- To solicit another for the purpose of prostitution
- To enter and stay within a place where prostitution is offered
- To participate in any of the above
- To hire a person engaged in prostitution
Law enforcement often schedules prostitution stings, resulting in a significant number of arrests. Female and male undercover officers induce arrests. Male officers pose as Johns, falsely hire and then arrest female prostitutes. Female officers pose as prostitutes and actively seek Johns who will pay for sexual services. Males are arrested for solicitation. (see our page on “Solicitation” for further information).
While escort services are legal, it is not legal to offer sexual activity for compensation. Female officers frequently pose as escorts and induce sexual requests by male clients. In many instances it is obvious the conduct would not have occurred if not for the conduct of law enforcement. Entrapment is a defense that is often asserted when an individual’s conduct was induced. The defense of entrapment requires a skilled and experienced attorney.
South Florida has a plethora of gentleman’s clubs, more commonly known as strip clubs. Clubs are often charged with the violation of prostitution and solicitation statutes. Arrests are common and range from prostitution to lewdness to assignation.
First offense – Jail, 60 days; probation, 6 months; fine, $500
Second offense – Jail, 365 days; probation, 12 months; fine, $1,000
Third – Prison, 5 years; probation, 5 years; fines; $5,000 (third degree felony)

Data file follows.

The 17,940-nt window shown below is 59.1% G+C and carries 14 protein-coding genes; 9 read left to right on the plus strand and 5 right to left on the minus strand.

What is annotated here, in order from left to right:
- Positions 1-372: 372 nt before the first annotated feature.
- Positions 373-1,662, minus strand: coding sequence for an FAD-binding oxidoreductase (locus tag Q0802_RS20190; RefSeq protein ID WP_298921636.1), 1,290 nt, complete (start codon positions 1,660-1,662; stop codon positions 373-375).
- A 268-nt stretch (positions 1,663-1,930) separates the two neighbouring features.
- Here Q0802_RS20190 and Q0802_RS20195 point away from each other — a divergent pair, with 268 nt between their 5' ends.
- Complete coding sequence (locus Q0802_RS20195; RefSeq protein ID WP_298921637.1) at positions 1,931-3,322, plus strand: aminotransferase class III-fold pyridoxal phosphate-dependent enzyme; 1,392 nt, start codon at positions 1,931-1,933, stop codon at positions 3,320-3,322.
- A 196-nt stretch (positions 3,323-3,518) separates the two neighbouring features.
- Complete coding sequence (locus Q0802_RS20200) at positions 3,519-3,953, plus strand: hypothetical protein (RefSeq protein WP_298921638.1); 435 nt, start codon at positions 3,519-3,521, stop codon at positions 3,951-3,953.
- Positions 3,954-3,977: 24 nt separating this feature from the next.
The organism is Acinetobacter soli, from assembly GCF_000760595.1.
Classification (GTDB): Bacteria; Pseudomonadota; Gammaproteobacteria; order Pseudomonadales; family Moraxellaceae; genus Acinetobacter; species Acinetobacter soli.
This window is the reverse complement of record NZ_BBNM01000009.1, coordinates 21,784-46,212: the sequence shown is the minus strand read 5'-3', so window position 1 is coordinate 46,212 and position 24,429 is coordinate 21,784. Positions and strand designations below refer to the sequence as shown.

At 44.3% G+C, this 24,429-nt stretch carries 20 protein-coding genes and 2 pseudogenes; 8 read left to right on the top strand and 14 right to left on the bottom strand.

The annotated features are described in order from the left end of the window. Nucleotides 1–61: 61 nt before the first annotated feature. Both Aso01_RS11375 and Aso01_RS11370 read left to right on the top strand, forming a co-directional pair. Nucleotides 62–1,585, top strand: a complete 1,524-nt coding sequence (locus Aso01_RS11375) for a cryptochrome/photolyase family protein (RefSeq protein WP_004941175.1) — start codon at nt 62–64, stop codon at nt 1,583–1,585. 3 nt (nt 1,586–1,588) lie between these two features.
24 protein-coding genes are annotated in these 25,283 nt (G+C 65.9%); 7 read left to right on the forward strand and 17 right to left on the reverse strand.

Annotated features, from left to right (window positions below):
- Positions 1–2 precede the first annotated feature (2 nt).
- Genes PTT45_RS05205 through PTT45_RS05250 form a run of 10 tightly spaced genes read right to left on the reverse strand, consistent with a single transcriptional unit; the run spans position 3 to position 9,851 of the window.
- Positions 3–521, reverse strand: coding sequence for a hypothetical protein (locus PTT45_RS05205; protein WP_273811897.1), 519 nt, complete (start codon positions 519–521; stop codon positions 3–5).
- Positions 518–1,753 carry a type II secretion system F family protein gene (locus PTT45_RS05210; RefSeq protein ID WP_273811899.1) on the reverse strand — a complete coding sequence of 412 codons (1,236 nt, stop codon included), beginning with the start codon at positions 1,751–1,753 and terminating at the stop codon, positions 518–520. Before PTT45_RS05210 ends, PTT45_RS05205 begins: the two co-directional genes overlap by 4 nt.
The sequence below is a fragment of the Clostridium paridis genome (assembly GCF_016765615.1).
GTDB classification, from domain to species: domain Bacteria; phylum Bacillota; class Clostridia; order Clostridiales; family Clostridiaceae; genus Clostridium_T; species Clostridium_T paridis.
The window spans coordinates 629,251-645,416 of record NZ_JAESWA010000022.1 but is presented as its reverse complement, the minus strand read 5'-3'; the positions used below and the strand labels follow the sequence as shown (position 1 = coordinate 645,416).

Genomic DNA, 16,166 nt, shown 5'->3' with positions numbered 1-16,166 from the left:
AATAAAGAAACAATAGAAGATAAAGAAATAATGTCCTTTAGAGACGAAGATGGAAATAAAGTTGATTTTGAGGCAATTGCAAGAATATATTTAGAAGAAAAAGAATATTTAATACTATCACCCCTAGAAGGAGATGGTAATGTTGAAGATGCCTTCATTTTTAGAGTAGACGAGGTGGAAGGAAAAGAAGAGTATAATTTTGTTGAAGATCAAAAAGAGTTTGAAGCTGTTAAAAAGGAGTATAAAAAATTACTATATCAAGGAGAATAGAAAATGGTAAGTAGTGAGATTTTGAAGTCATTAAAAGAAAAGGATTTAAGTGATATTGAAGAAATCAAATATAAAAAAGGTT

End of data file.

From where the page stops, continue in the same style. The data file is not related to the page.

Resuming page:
Possible defenses Against Prostitution:
- insufficient evidence
- mistaken identity
- others – discuss with your attorney
Possible Effects of an Arrest or Conviction
An arrest for prostitution or any other charge will generally remain on an individual’s permanent criminal record. It may affect one’s future in a number of ways:
- Professional licensure and renewal
- May harm employment
- May influence rental or purchase or property
- May affect ability to get a student loan
- May negatively affect college acceptance
David W. Olson, West Palm Beach Prostitution and Criminal Defense Attorney
For more than three decades Attorney Olson has represented clients in West Palm Beach and South Florida. Clients have been charged with drug crimes, DUI, resisting arrest, murder, grand theft, retail theft, assault, sexual crimes, internet crimes, white collar crimes and other offenses.
If you were arrested for prostitution or a prostitution-related offense, it is important to retain an experienced attorney who will pursue the most favorable outcome possible, such as a dismissal, reduction of charges or pretrial diversion program.
Attorney Olson is the recipient of numerous awards, including:
- AV Preeminent – Highest Rating Possible – 5.0 out of 5.0 – for professional ability and high ethical standards
- “Top 100 Trial Lawyers” – National Trial Lawyers
- “Nation’s Top One Percent” – National Association of Distinguished Counsel
Attorney Olson offers a complimentary case review, which can be scheduled by calling 5611-833-8866.
Sec. 796.07, Fl. Stat. (2015)